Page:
In one embodiment, the tie comprises a pair of opposed plates each defining an enclosure accessed by a mouth, and a tie configured to engage said enclosures.

In one embodiment, the mouth has an opening to allow insertion of a tie vertically.

In one embodiment, the tie comprises a tie rod with sockets at each end, said sockets being configured to be inserted in the enclosures. In one embodiment, the tie rod is threadably engaged with a receiver at each end, each said receiver being configured to be inserted into sockets which fit into the enclosures.

In one embodiment, the receivers are of cylindrical shape and are each configured to fit in a socket with a cylindrical axis extending vertically. In one embodiment, the plate mouths are tapered to define a widening mouth towards an entrance, to allow variation in angle of entry of the tie rod into the enclosure to accommodate misalignment of the plates in the horizontal plane in use.

In one embodiment, the tie comprises a spacer configured to be retained between the plates. In one embodiment, the spacer has a bore through which a tie rod extends.

In one embodiment, the spacer is configured to be fastened to at least one plate so that it may assist with withstanding tie shear forces.

In one embodiment, the spacer comprises at least one edge configured for welding to a plate. Preferably, the spacer comprises at least one tapered surface having an edge configured for welding to a plate.

In one embodiment, the spacer comprises a pair of tapered surfaces in a symmetrical arrangement about the tie rod.

In another aspect, we describe a tie for a structural module, the tie comprising components adapted to be affixed to adjoining structural modules for example tops of columns of modules.

In one embodiment, the tie is adapted to link adjoining modules together in a horizontal plane, and to accommodate misalignment of the modules in the horizontal plane.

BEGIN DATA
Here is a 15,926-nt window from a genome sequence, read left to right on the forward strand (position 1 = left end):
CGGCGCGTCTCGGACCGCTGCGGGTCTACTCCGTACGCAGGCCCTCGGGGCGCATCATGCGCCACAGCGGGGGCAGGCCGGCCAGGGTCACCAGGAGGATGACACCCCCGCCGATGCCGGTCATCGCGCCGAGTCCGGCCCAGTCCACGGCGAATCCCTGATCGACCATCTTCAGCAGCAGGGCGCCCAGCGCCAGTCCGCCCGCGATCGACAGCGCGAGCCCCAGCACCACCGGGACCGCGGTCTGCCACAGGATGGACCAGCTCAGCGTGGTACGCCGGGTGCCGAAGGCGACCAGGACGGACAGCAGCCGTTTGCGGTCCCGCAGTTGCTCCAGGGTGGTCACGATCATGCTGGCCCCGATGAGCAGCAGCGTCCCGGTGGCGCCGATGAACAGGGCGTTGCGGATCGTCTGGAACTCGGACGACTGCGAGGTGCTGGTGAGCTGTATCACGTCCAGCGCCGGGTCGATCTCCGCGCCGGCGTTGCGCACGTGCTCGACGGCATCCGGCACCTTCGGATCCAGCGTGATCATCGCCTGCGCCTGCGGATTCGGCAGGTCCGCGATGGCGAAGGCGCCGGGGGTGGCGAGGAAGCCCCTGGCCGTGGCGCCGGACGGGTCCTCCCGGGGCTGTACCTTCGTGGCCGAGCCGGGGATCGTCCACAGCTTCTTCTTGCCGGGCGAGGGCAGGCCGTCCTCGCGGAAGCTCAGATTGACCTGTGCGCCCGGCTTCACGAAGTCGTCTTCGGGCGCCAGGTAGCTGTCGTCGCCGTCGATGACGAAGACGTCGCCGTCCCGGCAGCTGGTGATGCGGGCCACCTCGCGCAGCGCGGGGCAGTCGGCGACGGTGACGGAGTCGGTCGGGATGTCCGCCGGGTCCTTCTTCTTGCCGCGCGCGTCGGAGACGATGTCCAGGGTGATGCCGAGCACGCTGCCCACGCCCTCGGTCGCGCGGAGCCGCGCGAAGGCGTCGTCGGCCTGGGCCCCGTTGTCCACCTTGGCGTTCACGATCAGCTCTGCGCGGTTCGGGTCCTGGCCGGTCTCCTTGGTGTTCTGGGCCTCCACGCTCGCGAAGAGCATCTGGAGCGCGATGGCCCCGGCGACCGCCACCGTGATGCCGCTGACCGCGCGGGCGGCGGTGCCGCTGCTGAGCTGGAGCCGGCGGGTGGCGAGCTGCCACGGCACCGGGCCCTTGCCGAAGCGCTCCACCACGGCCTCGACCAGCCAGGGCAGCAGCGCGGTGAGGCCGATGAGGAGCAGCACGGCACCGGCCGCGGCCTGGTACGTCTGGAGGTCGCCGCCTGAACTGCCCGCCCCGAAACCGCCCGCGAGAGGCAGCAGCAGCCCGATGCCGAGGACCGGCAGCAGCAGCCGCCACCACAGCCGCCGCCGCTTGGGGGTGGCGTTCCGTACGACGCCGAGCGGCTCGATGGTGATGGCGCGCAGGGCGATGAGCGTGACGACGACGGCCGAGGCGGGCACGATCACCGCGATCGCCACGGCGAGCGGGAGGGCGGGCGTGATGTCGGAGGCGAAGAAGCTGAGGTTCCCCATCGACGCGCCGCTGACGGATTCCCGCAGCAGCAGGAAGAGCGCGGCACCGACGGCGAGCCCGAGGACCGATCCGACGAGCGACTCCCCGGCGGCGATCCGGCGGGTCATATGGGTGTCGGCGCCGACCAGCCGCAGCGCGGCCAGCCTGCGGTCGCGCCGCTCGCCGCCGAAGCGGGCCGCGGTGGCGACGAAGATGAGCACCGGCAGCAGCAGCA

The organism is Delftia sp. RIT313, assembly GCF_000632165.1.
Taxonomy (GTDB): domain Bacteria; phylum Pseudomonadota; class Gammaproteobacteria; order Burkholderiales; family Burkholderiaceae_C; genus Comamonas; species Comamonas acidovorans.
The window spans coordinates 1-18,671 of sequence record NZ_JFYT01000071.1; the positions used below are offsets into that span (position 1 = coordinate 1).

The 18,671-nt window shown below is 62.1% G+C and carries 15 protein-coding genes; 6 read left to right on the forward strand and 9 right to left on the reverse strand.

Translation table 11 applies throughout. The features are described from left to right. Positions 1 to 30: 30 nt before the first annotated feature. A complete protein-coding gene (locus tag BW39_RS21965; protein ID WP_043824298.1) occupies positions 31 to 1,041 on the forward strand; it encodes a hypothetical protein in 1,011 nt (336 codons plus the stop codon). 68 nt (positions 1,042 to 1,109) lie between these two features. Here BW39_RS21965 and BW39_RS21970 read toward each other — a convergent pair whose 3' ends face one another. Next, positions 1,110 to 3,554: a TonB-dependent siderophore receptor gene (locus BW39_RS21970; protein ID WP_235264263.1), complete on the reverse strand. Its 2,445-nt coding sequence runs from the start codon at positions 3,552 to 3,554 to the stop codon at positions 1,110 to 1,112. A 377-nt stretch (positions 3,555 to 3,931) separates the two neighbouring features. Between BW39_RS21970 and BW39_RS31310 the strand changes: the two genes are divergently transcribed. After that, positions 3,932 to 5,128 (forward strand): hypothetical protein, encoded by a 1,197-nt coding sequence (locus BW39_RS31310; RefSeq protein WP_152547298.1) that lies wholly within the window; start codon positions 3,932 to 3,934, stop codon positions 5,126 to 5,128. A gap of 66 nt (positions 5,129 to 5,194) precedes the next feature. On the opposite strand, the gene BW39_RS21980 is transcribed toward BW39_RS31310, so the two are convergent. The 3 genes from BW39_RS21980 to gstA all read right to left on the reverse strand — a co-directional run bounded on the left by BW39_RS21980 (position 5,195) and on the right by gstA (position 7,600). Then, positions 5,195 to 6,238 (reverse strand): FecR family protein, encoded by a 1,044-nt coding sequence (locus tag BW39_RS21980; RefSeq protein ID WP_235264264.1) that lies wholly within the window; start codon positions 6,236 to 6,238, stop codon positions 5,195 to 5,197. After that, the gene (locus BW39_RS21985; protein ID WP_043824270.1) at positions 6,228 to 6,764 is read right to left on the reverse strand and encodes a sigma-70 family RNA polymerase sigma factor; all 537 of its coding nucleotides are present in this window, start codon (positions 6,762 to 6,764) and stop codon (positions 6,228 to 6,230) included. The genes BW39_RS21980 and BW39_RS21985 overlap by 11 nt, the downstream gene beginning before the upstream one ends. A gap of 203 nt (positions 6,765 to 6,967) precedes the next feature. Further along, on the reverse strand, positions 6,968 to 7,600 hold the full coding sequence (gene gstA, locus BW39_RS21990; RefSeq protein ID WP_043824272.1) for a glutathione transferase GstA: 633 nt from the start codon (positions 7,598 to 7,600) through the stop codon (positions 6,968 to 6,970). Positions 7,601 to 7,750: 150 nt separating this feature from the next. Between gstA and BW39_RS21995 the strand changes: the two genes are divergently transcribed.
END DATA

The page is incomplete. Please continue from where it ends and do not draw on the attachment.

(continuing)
In one embodiment, the tie comprises a pair of opposed plates each defining an enclosure accessed by a mouth, and a tie element configured to engage said enclosures. In one embodiment, the mouth has an opening to allow insertion of a tie element vertically.

In one embodiment, the tie element comprises a tie rod with sockets at each end, said sockets being configured to be inserted in the enclosures.

In one embodiment, the tie rod is threadably engaged with a receiver at each end, each said receiver being configured to be inserted into sockets which fit into the enclosures.

In one embodiment, the receivers are of cylindrical shape and are each configured to fit in a socket with a cylindrical axis extending vertically.

In one embodiment, the plate mouths are tapered to define a widening mouth towards an entrance, to allow variation in angle of entry of the tie rod into the enclosure to accommodate misalignment of the plates in the horizontal plane in use.

Preferably, the tie element comprises a spacer configured to be retained between the plates. The spacer may have a bore through which a tie rod extends.

In one embodiment, the spacer is configured to be fastened to at least one plate so that it may assist with withstanding tie shear forces.

In one embodiment, the spacer comprises at least one edge configured for welding to a plate.

In one embodiment, the spacer comprises at least one tapered surface having an edge configured for welding to a plate.

In one embodiment, the spacer comprises a pair of tapered surfaces in a symmetrical arrangement about the tie rod.

DETAILED DESCRIPTION OF THE INVENTION

Brief Description of the Drawings

The invention will be more clearly understood from the following description of some embodiments thereof, given by way of example only with reference to the accompanying drawings in which :-

Fig. 1 is a perspective view of a load bearing, structural part of a structural module frame;